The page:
Initial Findings – Research Update #2

The past week has been occupied by a more in-depth review of local opinion submissions concerning affordable housing projects in and around Williamsburg and James City County. As I mentioned in my previous blog post, a trend in the use of language surrounding labor and economics became immediately apparent among both pro- and anti-housing development arguments. Fiscally related responses were expected of those writing against new housing projects (i.e., disapproval of new taxes), but the presence of comparable terminology from supporters was more surprising. Affordable housing advocates often used phrases such as “labor” or “workers” to describe the individuals that they expect will reside within potential developments, and many of them stressed the importance of providing housing in order to ensure employees of local businesses could remain in the area. Although at face value this vernacular in which people are discussed in terms of their identity as “laborer” may not appear unusual, it is the unacknowledged prevalence of such language and its implications that are of interest to me.

The Virginia Gazette’s Last Word column has proven to be a wonderful resource from which a diversity of ideas and contributions can be extrapolated, but it is also necessary to recognize its major flaws. Most significantly, the authors are entirely anonymous, which erases the possibility of extrapolating useful demographic information. Limitations such as this will certainly be acknowledged in my finalized text.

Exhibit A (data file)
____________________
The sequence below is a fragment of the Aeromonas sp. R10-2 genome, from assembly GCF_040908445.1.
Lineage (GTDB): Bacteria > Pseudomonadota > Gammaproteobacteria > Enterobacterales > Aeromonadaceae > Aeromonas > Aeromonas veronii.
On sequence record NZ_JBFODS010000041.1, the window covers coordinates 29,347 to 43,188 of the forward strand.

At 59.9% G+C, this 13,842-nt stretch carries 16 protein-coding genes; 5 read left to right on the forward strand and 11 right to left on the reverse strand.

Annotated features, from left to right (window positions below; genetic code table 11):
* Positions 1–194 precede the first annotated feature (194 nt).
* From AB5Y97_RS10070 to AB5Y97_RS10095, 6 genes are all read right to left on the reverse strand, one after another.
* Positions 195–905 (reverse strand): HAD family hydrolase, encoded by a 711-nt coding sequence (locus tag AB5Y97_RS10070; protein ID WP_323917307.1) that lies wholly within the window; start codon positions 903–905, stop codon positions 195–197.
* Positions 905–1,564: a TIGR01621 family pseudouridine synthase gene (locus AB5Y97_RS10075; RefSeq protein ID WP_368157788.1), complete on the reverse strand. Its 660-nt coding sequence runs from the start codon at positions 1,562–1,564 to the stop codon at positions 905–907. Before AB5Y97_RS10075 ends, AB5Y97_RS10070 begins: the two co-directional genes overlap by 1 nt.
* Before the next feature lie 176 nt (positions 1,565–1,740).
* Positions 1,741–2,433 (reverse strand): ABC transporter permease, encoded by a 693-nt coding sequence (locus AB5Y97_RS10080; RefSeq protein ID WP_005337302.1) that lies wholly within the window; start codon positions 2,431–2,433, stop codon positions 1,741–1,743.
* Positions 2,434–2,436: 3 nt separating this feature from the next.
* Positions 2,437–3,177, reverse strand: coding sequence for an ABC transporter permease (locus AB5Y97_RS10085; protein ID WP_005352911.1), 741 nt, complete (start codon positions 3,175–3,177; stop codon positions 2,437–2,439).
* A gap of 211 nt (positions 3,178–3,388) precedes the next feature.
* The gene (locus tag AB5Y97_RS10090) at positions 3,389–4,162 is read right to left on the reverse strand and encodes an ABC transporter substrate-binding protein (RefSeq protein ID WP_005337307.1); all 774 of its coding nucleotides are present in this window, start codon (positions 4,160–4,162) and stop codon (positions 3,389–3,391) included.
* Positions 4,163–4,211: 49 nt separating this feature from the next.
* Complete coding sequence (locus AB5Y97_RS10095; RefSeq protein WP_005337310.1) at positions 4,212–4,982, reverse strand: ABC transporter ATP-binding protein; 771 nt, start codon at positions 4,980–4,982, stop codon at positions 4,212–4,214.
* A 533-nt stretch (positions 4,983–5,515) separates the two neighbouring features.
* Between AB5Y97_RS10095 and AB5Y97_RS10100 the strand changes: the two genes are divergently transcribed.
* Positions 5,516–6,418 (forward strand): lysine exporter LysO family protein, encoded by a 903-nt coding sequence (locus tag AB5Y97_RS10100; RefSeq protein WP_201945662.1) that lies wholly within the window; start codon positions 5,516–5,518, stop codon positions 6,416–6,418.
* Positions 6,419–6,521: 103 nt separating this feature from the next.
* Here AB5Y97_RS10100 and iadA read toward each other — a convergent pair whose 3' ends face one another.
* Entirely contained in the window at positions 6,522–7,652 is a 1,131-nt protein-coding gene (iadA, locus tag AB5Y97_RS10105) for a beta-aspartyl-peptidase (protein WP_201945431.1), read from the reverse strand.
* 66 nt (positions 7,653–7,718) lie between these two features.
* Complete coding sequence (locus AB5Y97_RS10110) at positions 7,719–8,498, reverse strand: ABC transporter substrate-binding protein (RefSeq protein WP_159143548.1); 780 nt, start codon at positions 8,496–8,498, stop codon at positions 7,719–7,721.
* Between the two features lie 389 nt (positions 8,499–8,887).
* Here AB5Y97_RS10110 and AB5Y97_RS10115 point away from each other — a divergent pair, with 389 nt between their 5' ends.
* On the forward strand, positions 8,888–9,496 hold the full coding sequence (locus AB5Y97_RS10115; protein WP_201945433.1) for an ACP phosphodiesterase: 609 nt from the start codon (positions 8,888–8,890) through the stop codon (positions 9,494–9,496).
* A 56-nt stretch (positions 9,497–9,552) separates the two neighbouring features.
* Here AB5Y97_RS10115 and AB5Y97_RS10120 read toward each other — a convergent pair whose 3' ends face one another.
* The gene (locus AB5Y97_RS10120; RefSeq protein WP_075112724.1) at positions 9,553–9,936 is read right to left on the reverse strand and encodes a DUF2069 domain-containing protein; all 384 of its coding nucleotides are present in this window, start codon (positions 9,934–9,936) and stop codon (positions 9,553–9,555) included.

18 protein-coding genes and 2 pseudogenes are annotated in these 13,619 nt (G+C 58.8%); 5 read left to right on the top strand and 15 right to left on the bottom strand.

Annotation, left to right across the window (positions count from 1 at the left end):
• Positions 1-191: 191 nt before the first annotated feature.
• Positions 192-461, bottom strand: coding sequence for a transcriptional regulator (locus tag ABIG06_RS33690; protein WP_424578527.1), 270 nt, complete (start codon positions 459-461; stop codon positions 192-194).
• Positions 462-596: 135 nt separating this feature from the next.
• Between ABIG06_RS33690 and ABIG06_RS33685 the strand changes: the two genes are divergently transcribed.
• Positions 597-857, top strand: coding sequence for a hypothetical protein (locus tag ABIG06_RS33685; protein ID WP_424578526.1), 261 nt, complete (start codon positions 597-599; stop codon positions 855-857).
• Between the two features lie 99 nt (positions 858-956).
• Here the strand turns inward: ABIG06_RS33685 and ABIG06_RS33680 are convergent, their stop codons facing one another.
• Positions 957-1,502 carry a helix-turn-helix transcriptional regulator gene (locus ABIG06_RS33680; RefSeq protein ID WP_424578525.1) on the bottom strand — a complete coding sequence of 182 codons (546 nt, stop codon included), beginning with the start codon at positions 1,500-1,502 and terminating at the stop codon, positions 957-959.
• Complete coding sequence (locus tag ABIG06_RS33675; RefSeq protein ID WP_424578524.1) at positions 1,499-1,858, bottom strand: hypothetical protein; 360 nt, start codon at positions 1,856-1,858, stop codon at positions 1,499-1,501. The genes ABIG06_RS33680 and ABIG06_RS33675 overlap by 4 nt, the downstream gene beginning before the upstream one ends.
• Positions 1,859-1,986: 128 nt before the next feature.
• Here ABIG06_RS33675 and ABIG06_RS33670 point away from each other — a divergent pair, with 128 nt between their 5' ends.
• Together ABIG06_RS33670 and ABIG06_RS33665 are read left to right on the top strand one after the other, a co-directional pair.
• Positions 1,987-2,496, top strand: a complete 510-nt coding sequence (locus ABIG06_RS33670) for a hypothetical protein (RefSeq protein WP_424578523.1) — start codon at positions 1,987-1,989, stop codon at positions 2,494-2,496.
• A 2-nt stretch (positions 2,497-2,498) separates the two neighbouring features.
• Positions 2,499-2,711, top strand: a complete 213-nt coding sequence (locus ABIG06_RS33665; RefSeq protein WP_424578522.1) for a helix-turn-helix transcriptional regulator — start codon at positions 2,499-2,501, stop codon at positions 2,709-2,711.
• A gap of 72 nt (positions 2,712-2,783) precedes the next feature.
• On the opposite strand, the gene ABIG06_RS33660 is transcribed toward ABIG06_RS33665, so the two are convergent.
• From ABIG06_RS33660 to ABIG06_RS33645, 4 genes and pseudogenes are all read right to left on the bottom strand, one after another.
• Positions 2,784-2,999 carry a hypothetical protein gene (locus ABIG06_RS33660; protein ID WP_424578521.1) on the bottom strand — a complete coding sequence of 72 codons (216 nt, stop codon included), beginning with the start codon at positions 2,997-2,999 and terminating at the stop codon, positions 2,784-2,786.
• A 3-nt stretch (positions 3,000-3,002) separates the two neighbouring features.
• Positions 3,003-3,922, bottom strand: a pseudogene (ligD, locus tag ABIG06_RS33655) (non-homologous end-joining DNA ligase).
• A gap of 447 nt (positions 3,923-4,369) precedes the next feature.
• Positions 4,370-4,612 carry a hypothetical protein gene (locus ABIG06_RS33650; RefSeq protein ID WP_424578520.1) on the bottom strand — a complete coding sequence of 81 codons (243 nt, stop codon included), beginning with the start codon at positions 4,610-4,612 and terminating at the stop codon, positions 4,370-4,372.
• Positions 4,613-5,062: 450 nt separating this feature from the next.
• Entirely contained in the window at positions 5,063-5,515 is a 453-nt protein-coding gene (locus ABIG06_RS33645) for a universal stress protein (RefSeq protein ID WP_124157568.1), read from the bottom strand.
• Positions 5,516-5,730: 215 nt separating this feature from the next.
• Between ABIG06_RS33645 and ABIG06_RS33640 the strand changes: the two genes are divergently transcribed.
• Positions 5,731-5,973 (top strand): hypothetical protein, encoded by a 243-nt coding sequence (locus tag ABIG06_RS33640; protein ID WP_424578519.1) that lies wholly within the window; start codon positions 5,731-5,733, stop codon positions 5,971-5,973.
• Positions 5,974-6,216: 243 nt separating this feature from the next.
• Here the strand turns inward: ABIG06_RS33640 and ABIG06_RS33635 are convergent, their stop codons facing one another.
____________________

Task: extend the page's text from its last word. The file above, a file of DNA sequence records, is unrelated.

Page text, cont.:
Besides the aforementioned work, I have begun sifting through archives of articles produced by local journalists for established news outlets in order to better understand the ways in which terms or phrases used by more widely read and respected sources may frame the issue. Interestingly enough, I have found few articles that feature employment status in their description of potential affordable housing project residents. This may suggest that the inclination to refer to folks according to their participation in the labor market is more culturally ingrained than mass media consumption can explain. In the coming weeks, I hope to explore these questions more thoroughly and, with the help of historical analysis and literature from a variety of sources, begin to construct relevant theory of my own.


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